Dr. Chris J. Densham, innovator of neutrino production targets, wins the Institute of
Physics Prize for Outstanding Professional Contributions


  Dr. Densham (middle) working on the installation of a target into an electromagnetic horn
(at the JPARC Neutrino Facility, January 2020)

  Dr. Chris J. Densham at Rutherford Appleton Laboratory, United Kingdom, who has been designing and developing the neutrino production target, beam window, and other components at the J-PARC neutrino facility, wins the 2021 Institute of Physics Prize for Outstanding Professional Contributions to accelerator science and technology:

  At high-energy accelerator facilities like J-PARC, a high-intensity proton beam from an accelerator strikes a target to produce particles such as neutrinos, muons, etc. The target is exposed to severe heating and pressure shock waves caused by beam bombardment, and further suffers degradation of materials due to radiation damage. Dr. Densham, as the leader of the high-power target group at Rutherford Appleton Laboratory, United Kingdom, organizes distinguished engineers, and has made pioneering contributions to the development of targets for the world's forefront high-energy experiments. The T2K long-baseline neutrino experiment at J-PARC is one of them, in which Dr. Densham participated as the core engineer from the outset. Without Dr. Densham's advanced engineering expertise and interdisciplinary approach, including nuclear and fusion materials research, the design and development of major in-beam equipment, including the neutrino production target with its remote exchange system, the primary proton beam window, the baffle collimator, and the beam dump hadron absorber, would never have been accomplished. Also, Dr. Densham was one of the first to recognize the importance of the development of materials to withstand high-intensity beam exposure as the key to realizing next generation accelerator operation, and promoted to establish the RaDIATE (Radiation Damage In Accelerator Target Environments) international collaboration for this purpose, along with engineers and scientists at the Fermi National Accelerator Facility, United States, and other institutes.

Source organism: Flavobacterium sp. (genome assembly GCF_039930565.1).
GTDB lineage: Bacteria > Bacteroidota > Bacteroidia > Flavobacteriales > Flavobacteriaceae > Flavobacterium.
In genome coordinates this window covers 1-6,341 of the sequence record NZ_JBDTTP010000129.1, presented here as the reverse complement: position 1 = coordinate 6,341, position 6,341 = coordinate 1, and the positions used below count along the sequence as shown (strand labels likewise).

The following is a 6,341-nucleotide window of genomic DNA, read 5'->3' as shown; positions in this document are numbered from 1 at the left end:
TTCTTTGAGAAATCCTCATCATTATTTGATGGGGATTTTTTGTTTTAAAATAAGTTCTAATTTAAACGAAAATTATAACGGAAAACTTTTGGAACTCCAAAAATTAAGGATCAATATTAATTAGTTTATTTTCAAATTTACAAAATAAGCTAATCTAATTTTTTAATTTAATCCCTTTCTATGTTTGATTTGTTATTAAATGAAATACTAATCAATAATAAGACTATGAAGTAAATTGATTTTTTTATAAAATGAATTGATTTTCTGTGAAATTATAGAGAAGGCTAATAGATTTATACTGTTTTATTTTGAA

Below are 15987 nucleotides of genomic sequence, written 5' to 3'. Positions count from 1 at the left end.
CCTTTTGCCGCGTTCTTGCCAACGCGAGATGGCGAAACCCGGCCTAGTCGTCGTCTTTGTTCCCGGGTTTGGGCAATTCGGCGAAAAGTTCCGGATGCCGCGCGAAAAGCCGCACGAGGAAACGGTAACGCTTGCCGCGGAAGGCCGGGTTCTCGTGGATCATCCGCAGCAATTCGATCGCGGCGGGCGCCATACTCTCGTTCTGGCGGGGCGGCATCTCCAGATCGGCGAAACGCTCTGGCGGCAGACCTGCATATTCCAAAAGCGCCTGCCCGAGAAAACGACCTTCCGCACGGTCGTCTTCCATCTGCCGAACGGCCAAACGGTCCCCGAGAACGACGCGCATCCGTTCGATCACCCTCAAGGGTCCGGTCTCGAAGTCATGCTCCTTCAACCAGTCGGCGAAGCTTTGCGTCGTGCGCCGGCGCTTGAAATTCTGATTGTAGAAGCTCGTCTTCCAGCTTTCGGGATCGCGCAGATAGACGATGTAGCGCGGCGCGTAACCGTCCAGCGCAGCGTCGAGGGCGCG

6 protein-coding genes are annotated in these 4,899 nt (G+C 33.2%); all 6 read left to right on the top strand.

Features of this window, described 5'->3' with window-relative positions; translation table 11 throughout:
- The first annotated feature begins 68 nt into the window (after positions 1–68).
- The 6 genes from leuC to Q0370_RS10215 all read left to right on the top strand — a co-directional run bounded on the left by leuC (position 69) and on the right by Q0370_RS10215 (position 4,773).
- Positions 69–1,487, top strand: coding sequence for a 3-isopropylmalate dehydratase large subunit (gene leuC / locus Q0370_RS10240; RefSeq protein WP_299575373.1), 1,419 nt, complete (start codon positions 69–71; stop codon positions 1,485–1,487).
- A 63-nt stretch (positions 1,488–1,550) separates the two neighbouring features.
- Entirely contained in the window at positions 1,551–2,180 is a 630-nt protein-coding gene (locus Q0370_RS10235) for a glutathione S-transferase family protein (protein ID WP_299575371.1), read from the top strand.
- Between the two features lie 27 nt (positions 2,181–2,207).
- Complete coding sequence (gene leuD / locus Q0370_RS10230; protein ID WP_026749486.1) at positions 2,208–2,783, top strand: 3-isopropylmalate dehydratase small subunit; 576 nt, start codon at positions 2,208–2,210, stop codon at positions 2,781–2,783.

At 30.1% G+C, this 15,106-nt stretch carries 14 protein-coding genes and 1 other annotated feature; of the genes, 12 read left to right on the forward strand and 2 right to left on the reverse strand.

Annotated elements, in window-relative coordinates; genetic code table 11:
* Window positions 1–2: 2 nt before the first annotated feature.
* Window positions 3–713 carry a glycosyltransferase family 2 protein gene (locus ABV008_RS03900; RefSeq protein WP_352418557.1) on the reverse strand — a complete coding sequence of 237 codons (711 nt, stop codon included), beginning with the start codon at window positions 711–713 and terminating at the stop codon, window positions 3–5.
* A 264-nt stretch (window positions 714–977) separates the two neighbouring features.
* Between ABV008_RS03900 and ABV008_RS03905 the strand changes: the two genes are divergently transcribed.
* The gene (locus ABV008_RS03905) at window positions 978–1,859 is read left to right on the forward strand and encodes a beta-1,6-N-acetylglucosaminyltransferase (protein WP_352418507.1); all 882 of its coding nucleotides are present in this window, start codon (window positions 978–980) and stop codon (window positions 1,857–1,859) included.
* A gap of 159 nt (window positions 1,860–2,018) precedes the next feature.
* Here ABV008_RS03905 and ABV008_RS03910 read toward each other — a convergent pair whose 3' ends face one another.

Further success by his team on development of targets and beam windows to tolerate higher beam power is greatly anticipated, and is actually indispensable to open the way to the next generation neutrino oscillation experiments, Hyper-Kamiokande with J-PARC in Japan and DUNE in the United States. Congratulations - Omedetou - Dr. Chris Densham.